At the same time, as Reappropriate wrote:
"intimate partner violence is a real problem for AAPI women (as it is for all women, including all women of colour), and it deserves more of our attention. The Asian American Psychological Association reports that 1 in 10 AAPI women report minor violence from an intimate partner, while 1.2% experience severe violence. The Association further suggests that intimate partner violence may be grossly underreported in our community; in other microstudies, 40–60% of AAPI women surveyed reportedly experienced some form of intimate partner violence."
In Korean culture and pop culture, we see many instances where abuse is normalised. We see it even in popular shows like I Miss You. "This has been so normalised to Korean drama audiences that many fans of I Miss You wished that Lee Soo-Yeon (Yoon Eun-Hye) stayed with Harry Borrison (Yoo Seung-Ho) despite the character being guilty of severe emotional abuse that escalates into physical abuse."
Do I think that all Asian men are abusers? No. Do I think many people willfully ignore aspects of Asian culture that normalise misogyny and abuse? Yes.
There is much more that I can say about the danger of hypermasculinity in AAPI men, but this collection of Tweets from 18 Million Rising's town hall on August 5 says it all.
People will doubt you.
What surprised me was the aftermath of all of it. Once I had moved out, cut contact, and processed everything that I had happened, I looked around and saw that I was more or less alone. Everything that my friends and I had talked about and worked on seemed to become lip service. There seemed to be a general unspoken sentiment of "well, she kind of deserved it." Even now, I can't log on to social media without seeing one of my former friends smiling in a photo with him.
No amount of words can capture how alone and broken I felt when I tried to talk about what happened. It was like screaming into the night and hearing nothing -- no responses, no echoes, no one there at all. My way of processing was to buckle down and try to keep moving forward, but I've reached a point where I can't pretend it didn't happen anymore. Desperate to return to some semblance of normalcy, I did my best to "keep calm and carry on." I doubled down on my career, explored new hobbies, and traveled. I debated writing about it because life is so good now, and bringing it up means reliving everything.
My social circles are very small now, and very private. The only people who know about my private life are people that I have chosen to share information with. I am lucky to have such strong people around me propping me up when I need it, who always remind me of reality, and pull me out of the black hole of self-blame and guilt. Some days, I still feel like I deserved all of it.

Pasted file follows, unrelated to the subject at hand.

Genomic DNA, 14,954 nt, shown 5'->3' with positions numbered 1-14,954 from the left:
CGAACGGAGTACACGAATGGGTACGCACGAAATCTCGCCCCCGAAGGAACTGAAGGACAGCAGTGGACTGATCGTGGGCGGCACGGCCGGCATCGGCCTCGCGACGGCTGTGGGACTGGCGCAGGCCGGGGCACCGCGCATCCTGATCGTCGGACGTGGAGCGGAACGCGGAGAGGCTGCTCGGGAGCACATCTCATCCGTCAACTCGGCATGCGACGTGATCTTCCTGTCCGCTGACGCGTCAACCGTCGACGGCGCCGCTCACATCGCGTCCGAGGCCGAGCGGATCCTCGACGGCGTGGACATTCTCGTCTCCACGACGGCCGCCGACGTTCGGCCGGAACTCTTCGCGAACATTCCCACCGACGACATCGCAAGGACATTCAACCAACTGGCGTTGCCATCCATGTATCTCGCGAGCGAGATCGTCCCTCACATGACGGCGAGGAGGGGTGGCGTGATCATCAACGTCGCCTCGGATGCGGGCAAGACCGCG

It's not your fault.
No matter what you do, no matter what happens, violence of any kind is never justifiable. No one ever deserves to be scared of the person they love. And don't let anyone tell you this is "normal" for someone just because of their race or ethnicity. Just because violence isn't physical doesn't mean it doesn't exist.
You'll want to go back and try and make it work, but know that you deserve better. And if you're in a situation where you're asking yourself if you should tell someone, do it. Because for every shitty person who makes you feel like you deserved it, there's someone out there who is fighting for you and loves you.
I will always speak up if something is wrong. I'm done keeping people in my life who excuse this kind of behavior. I want to take the frustration and helplessness that I've felt for the past 6 months and face it. We need to elevate these conversations and bring them into the light instead of letting them fester in the dark.
18 Million Rising hosted a Twitter chat on August 5 about toxic masculinity, gender roles, and misogyny in AAPI communities. There were some great conversations about how AAPI culture ties into masculinity, how it impacts queer AAPI folks, and what some actionable next steps are.
I titled this Work in Progress because that's exactly what it is. There isn't a magical end date to reliving trauma or guilt. I am always going to be processing this in ways that will manifest differently. And that's okay.
I'll end with a recommendation from Reappropriate, a friend and mentor. Special thanks to Elizabeth Aritonang, my best friend and biggest advocate.
Read More: For extensive discussion of intimate partner violence within the AAPI community, including a list of cases involving intimate partner homicides and homicide-suicides involving AAPI victims and perpetrators, please see Shattered Lives: Homicide, Domestic Violence and Asian Families, a report by the API Institute on Domestic Violence.
Juliet Shen is a fast and furious feminist residing in New York City. Otherwise known as Fascinasians, you can find her tweeting about technology, politics, and start ups.